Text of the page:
The European Parliament is the ultimate NWO vehicle, being both supranational and elected by proportional representation; with 45 of the current 626 Euro-MPs, the British Conservatives are the second largest grouping in the chamber. Of course, all resolutions of this body are settled by insider bargaining, with the EU's electorate having neither input in nor indeed knowledge of what is being decided.

In terms of policies beyond their own control, NWO proponents' priorities are pretty clear, and more or less united. They are in favor of globalization when it involves new international institutions or treaties such as the Kyoto protocol removing power from national governments, but against it when it involves private sector free trade or the activities of multinational corporations. They favor free immigration, at least of those without special qualifications, since this produces a global underclass of needy deracinated people whose need for government and supranational intervention is especially great. They favor policies that cut back U.S. hegemony, since only if the U.S. is constrained by international agreements and international bodies can their political agenda be advanced. And they favor regional integration pacts, and the creation of new supranational bodies, since these can be used both as anti-American forums and as additional constraints on the freedom of individual countries to pursue non-NWO policies.

Just as there was a 45 year political -- only occasionally military -- struggle against the Soviet Union, so too does the political -- but not yet military -- struggle continue against the proponents of the NWO. The last few weeks have seen a number of successes for both sides in this Cold War:

-- The collapse at Cancun of the Doha round of trade talks, which removed the necessity for the U.S. and Europe to reform their agricultural, textile and steel policies, thus ensuring that U.S. and European farmers will remain dependent on their governments, and that Third World producers will remain both poor and dependent on the international aid agencies for succor. Big NWO win.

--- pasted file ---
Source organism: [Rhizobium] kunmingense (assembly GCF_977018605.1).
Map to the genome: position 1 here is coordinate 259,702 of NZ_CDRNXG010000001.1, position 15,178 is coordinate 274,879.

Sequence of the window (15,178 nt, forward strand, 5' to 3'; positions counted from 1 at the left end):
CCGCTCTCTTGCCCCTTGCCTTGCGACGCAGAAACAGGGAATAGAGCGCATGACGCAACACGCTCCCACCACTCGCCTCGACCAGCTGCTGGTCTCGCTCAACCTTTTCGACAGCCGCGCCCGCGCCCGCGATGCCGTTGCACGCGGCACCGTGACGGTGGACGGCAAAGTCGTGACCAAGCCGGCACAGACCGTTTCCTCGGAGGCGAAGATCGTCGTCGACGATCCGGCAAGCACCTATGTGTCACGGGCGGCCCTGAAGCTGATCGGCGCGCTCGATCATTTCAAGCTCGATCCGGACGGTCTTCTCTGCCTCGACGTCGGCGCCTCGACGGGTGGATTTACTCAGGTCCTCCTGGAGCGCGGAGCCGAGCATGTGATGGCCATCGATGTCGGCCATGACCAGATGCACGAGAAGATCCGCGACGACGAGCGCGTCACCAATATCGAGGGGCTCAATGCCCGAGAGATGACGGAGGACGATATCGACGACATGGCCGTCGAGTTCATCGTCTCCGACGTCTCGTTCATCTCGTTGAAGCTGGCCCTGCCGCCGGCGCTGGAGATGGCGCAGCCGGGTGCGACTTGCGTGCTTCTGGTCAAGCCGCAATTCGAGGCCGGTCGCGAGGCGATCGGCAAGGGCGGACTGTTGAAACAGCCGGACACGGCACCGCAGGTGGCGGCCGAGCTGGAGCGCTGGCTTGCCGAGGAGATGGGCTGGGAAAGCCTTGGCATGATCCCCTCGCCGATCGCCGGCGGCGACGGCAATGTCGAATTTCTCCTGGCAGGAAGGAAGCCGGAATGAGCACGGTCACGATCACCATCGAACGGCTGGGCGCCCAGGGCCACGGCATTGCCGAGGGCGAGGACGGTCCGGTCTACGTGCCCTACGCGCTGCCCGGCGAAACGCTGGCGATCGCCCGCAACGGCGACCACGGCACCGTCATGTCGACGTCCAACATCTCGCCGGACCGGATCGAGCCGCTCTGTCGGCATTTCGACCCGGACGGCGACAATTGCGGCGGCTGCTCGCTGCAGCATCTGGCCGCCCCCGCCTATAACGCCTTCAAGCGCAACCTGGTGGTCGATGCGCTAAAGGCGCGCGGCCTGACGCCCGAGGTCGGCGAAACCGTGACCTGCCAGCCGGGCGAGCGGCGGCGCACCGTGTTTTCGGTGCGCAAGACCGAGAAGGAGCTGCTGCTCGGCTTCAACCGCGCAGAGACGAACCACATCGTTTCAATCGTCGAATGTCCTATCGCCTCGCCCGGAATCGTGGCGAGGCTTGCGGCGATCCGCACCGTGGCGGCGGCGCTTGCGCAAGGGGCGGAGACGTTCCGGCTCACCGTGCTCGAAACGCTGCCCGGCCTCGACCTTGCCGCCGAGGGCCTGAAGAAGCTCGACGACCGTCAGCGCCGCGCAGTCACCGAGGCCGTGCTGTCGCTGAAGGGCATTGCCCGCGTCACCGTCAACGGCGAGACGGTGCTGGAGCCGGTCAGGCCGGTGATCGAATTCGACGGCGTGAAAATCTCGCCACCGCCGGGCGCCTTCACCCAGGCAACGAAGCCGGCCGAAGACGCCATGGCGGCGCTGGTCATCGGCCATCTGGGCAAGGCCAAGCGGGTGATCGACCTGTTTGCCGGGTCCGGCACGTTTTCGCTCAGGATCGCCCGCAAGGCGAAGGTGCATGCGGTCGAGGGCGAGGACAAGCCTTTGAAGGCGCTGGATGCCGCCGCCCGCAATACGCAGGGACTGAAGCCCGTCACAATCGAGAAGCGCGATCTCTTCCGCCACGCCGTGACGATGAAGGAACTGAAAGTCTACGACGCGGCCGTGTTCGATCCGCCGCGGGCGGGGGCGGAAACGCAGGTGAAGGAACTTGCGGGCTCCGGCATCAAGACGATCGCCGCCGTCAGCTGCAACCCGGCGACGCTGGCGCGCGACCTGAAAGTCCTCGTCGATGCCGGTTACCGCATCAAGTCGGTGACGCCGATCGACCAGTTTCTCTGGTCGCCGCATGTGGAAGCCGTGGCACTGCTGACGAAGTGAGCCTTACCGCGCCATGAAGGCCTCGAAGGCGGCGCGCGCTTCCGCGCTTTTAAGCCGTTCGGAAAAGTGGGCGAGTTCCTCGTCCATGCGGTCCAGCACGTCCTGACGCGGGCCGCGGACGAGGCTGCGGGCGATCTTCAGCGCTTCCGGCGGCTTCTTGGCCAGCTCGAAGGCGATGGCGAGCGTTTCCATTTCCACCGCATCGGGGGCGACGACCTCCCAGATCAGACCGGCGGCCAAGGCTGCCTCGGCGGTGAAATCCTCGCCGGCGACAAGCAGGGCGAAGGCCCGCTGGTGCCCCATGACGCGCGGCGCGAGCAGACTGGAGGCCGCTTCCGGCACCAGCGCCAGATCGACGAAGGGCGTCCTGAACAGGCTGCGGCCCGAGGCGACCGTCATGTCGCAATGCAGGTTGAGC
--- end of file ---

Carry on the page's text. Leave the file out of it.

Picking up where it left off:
-- The Kay report on Iraq's weapons of mass destruction, which has successfully been spun outside the United States as "proof" that such weapons did not exist, and hence that U.S. intervention in Iraq was illegitimate. A successful rebuilding effort in Iraq would be a major setback to the NWO's agenda (but is probably unlikely, since even the U.S. aid agencies are staffed largely by NWO proponents.)

-- The decline in popularity of the generally anti-NWO Bush administration, and its increasing budgetary difficulties, are hopeful signs for the NWO since they strongly suggest the election of a less anti-NWO (or even actively pro-NWO if it's Howard Dean) President in 2004. U.S. trade, budgetary and economic difficulties are also hopeful signs for the NWO; they reduce Bush's popularity, they allow a pro-NWO president (if one is elected) to increase taxes, and, if they bring on a truly severe recession, they de-legitimize the private sector and allow all kinds of NWO-generated, big-government economic experiments, just as happened in the 1930s New Deal.

-- The Swedish referendum on the euro was a big setback for the NWO, because it demonstrated that Swedish objections to the euro and greater Brussels control, that it would endanger their luscious welfare provisions, were from the left not the right. To the extent that welfare payments are legally mandated, non-discretionary and transfer purchasing power directly from taxpayers to recipients, they do not increase government control, and hence are unattractive to the NWO nomenklatura.

-- Japan's apparent emergence from recession, and the political strengthening of prime minister Junichiro Koizumi, are both blows to the NWO, whose solution to Japan's problems was an increase in public spending and a huge bureaucrat-directed reorganization of the Japanese banking system.

-- The IMF's bailout of the Kirchner government in Argentina, without either significant reforms of the Argentine economy or significant efforts to bail out private sector lenders to Argentina, is an example of the NWO in action. The "Washington Consensus" economic reforms of the 1990s were a façade; what really matters to the NWO aid providers are that a country support them in international forums and allow them to maintain a veneer of success over the policies they mandate, even when they produce economic catastrophe.